On April 7, an audience of over 300 people at Cosmic Pizza in Eugene were treatedto a presentation by the River Stories Team–part of the Environmental Leadership Program–who took the podium to present a collection of narratives at the McKenzie River Trust’s annual McKenzie Memories event. As the presentation drew to a close, the audience grew quiet as they listened to the words of McKenzie river guide Jon Payne: “Take the bluest sky, add it to the bluest water, then add as many shades of green as you can imagine on the border, and you’ll look at the McKenzie River.”
Since the start of Winter Term, the River Stories team has been listening hard to stories about the McKenzie River – stories of crossing the McKenzie River in a rowboat to get to school, stories of lodges burning down, stories of learning how to fish for the first time, stories of teaching others how to read, listen, even speak to the river – which, it turns out, is not unlike life.
Over the course of Winter and Spring Terms, students have been thinking critically about the ways stories impact the way we feel about place, how they bring us into community with the more than human world, and how they move us to act. Students received training in media ethics and interviewing before hitting the ground to do fieldwork using array of media techniques – including audio, video and photography. The River Stories team is in the process of implementing an interactive public art project throughout Eugene and the McKenzie and curating an installation at the Lane County Historical Museum that will go up June 7 and run through January 2015.Working with community partners, including the McKenzie River Drift Boat Museum, the Lane County Historical Museum and the Oregon Folklife Network, the team is focused on gathering stories in an effort to inspire stewardship for the McKenzie River, Eugene’s sole water source.
The concept of biodiversity has held sway as a core tenet of ecology and conservation for a quarter century. As a companion to this milestone, an ENVS-sponsored seminar series entitled Biodiversity at Twenty-Five is examining not only the principle’s scientific value, but its role within conservation ethics. Three ENVS faculty—Brendan Bohannan, Nicolae Morar and Ted Toadvine—are serving as the series’ key organizers, and with varied expertise in both biology and philosophy, they aim to bring science and the humanities into conversation with one another.
“The concept of biodiversity has a very interesting story,” explains Morar. “Probably one of the first times it was used was in 1985 by W. G. Rosen, and subsequently, it appeared in the proceedings of a 1986 conference (National Forum on BioDiversity) at the Smithsonian with a number of ecologists. However, from the beginning it wasn’t just a scientific principle. Ecologists in interviews said things like ‘the loss of biodiversity is a threat to humanity next to thermonuclear war.’ The message wasn’t just scientific, but significantly more value-laden.”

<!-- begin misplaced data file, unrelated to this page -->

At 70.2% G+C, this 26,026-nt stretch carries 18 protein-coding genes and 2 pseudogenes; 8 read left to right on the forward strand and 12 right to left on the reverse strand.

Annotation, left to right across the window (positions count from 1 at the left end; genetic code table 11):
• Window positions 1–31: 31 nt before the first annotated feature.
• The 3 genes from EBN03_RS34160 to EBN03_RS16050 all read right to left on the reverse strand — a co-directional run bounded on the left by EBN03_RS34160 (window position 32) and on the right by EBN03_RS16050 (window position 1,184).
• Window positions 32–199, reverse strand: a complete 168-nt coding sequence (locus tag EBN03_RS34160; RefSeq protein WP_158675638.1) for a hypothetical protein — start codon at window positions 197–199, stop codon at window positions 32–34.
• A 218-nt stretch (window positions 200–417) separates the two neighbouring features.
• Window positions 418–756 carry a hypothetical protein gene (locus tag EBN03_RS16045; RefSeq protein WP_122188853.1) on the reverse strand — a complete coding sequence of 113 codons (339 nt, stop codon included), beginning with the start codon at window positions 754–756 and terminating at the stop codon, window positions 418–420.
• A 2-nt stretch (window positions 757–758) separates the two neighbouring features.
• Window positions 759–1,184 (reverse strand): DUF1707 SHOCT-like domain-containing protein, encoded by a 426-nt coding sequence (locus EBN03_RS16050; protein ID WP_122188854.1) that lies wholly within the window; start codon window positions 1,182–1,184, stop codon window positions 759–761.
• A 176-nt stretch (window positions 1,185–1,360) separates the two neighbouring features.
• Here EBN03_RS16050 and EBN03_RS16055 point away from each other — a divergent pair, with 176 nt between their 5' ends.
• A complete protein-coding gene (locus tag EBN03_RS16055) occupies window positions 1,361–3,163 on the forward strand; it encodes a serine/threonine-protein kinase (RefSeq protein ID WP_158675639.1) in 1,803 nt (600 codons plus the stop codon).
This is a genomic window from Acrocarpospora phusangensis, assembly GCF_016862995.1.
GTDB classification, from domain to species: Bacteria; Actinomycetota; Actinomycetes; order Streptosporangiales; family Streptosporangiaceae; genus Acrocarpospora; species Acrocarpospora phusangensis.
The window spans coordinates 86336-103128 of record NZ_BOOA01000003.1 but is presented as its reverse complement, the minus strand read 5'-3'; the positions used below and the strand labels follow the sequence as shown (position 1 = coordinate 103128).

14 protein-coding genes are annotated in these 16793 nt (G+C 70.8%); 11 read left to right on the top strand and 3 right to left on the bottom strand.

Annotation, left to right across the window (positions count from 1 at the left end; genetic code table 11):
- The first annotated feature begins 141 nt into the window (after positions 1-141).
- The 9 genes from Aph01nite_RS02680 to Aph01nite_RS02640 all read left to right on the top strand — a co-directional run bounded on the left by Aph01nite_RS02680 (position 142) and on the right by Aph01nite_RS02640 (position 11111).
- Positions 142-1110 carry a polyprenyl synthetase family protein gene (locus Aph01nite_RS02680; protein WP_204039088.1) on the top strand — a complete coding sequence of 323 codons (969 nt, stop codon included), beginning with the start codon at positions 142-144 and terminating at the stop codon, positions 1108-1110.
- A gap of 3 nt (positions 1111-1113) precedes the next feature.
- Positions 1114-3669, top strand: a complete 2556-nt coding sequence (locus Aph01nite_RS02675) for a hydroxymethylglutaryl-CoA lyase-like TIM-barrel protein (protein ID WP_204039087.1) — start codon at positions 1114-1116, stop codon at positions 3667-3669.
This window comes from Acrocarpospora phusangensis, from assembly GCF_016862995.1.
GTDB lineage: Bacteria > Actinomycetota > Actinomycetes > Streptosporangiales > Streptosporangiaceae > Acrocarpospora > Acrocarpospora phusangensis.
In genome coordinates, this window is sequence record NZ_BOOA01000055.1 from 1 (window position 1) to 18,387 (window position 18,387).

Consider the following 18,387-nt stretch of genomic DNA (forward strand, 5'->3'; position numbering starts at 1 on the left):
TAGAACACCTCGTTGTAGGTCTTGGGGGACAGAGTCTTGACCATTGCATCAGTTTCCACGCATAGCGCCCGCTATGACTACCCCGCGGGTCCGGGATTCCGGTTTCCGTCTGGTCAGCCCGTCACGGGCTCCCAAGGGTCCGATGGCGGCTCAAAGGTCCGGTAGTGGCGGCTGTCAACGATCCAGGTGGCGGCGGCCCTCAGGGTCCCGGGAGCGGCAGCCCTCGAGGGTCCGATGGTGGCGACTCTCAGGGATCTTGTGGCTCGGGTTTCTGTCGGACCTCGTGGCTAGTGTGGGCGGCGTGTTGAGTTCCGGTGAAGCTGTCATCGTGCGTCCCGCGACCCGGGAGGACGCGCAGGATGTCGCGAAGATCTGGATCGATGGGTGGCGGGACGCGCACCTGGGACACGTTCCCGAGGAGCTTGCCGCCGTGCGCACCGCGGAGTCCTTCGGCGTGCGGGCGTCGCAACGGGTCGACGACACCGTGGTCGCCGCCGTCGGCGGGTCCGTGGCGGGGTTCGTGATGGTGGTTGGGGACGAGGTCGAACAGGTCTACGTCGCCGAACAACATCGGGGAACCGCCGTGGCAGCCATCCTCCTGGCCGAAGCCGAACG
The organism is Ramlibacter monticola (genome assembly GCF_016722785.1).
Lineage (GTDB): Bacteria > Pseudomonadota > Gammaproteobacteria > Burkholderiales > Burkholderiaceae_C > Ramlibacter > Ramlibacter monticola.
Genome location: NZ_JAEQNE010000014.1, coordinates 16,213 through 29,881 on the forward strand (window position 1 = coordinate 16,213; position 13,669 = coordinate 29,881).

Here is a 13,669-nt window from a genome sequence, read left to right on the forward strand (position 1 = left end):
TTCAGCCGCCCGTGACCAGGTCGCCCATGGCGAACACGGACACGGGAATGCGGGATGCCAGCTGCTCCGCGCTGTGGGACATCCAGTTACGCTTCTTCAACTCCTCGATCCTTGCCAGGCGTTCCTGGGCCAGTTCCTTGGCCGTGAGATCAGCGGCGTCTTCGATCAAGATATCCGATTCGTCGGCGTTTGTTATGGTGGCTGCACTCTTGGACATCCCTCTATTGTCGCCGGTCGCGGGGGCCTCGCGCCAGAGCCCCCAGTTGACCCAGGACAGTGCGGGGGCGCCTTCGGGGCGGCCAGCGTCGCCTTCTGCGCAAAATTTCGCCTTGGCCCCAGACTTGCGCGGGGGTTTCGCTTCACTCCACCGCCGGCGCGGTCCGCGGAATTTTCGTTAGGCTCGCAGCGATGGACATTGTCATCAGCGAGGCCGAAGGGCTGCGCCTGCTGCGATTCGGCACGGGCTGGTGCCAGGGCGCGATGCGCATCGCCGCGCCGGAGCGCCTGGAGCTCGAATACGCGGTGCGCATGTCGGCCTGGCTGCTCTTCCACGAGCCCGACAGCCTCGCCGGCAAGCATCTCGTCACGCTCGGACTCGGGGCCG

Morar finds this troubling. As an ethicist, he is keenly aware of the messy and often competing priorities that influence value debates, and he notes that “if we’re using concepts [like biodiversity] borrowed from the sciences, we often assume in a way that they’re carrying objectivity. I feel that’s dangerous, to make value debates look as if they can be scientifically solved. Scientists can tell us what reality is, but they cannot tell us what reality should be.”
A central goal of Biodiversity at Twenty-Five is therefore to disentangle scientific principles from ethical values, and to do so through interdisciplinary exchanges. The first guest of the series, Donald Maier, spoke in November (video available here) and drew on his methods as a philosopher to question the value of biodiversity as an ethical framework for conservation. On March 12 the series will feature a prominent biologist, David Hooper, whose research investigates biodiversity and ecosystem functioning; in May it welcomes Kim Sterelny, who according to Morar “is one of the most interesting philosophers trying to think about ways that biodiversity does work both descriptively and prescriptively.”
The series has so far received an enthusiastic response on campus. The well-respected blog Biodiverse Perspectives recently published two articles written by UO PhD students, including ENVS’s Tim Christion Myers and IEE’s Lorien Reynolds, about their response to Donald Maier’s talk in November (read more here). Morar has also been excited to see faculty from multiple disciplines engaging with the series, and notes in particular the number of scientists who attended Maier’s presentation: “you don’t do science in a vacuum, and scientists benefit from being exposed to ethical perspectives and philosophical discussion.”
Looking forward, he, Bohannan and Toadvine are also interested to see how David Hooper can bring those focused in the humanities into a discussion about biodiversity’s scientific grounding. The discipline of ecology has traditionally held that increased biodiversity leads to increased ecosystem functioning. However, research into the topic is as important as ever: “right now,” Morar explains, “the link between biodiversity and ecosystem functioning may look like an ecological truth, but it’s probably not as stable or certain as we believe.”
Learn more about biodiversity and help us cultivate discussion! Details on Biodiversity at Twenty-Five can be found here, including specifics on the time and location of Donald Hooper’s talk on March 12 and Kim Sterelny’s talk in May, 2014.